Chapters 9-11: Israel and Salvation Jews go to great pains to determine and maintain lineage According to halakha (collective body of Jewish religious law), the oldest normative definition used by Jews for self-identification, a person is matrilineally (through the mother) a Jew by birth, or becomes one through conversion to Judaism. “and do not think to say to yourselves, ‘We have Abraham as our father.’ For I say to you that God is able to raise up children to Abraham from these stones.” (Matt 3:9) Are they children, then, of Isaac or Ishmael?
Chapters 9-11: Israel and Salvation 37“I know that you are Abraham’s descendants, but you seek to kill Me, because My word has no place in you. 38I speak what I have seen with My Father, and you do what you have seen with your father." 39They answered and said to Him, “Abraham is our father.” Jesus said to them, “If you were Abraham’s children, you would do the works of Abraham. 40But now you seek to kill Me, a Man who has told you the truth which I heard from God. Abraham did not do this.” (John 8)
Chapters 9-11: Israel and Salvation St. Paul addresses this point in Chapter 9: 6But it is not that the word of God has taken no effect. For they are not all Israel who are of Israel, 7nor are they all children because they are the seed of Abraham; but, “In Isaac your seed shall be called.” 8That is, those who are the children of the flesh, these are not the children of God; but the children of the promise are counted as the seed.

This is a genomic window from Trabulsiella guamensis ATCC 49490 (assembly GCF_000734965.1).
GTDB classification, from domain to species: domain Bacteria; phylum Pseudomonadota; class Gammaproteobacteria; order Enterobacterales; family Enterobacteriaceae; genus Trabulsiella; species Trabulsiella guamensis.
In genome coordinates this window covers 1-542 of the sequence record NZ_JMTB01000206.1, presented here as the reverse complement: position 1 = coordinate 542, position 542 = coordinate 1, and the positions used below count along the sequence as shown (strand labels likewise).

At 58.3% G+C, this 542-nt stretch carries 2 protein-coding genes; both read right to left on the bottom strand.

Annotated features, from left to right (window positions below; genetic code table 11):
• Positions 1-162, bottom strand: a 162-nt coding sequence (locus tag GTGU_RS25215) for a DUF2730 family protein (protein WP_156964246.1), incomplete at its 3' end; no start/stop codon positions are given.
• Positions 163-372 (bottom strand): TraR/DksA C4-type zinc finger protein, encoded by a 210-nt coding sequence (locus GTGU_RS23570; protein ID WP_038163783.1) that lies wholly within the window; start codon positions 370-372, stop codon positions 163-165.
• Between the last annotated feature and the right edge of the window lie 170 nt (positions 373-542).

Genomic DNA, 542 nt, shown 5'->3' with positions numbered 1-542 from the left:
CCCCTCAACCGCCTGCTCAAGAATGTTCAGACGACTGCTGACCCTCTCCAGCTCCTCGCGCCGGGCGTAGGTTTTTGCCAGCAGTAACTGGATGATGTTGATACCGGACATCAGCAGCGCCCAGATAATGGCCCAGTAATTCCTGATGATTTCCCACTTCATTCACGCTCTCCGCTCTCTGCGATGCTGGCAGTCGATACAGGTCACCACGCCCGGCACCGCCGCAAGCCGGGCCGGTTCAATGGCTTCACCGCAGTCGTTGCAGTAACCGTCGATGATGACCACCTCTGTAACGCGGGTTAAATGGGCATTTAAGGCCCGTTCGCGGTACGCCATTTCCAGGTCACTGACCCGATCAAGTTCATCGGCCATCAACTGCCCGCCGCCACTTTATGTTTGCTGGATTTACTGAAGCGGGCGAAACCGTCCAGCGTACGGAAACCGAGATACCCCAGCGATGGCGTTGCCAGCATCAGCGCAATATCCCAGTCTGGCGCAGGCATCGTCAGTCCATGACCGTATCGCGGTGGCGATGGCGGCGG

Chapters 9-11: Israel and Salvation “Paul wants to say that it is not those who are of Abraham’s flesh who are His children, but those who are of the promise, who are godly and just, whom God promised according to His foreknowledge would be the children of Abraham, just as Isaac was made righteous by the promise.” --Diodore
Chapters 9-11: Israel and Salvation Chapter 9: 25 As He says also in Hosea: “I will call them My people, who were not My people, And her beloved, who was not beloved.” 26“And it shall come to pass in the place where it was said to them, ‘You are not My people,’ There they shall be called sons of the living God.” (Chapter 9)
Chapters 9-11: Is all of Israel Rejected? Chapter 11: 1 I say then, has God cast away His people? Certainly not! For I also am an Israelite, of the seed of Abraham, of the tribe of Benjamin. 2God has not cast away His people whom He foreknew. Or do you not know what the Scripture says of Elijah, how he pleads with God against Israel, saying, 3“LORD, they have killed Your prophets and torn down Your altars, and I alone am left, and they seek my life”? 4But what does the divine response say to him? “I have reserved for Myself seven thousand men who have not bowed the knee to Baal.” 5Even so then, at this present time there is a remnant according to the election of grace.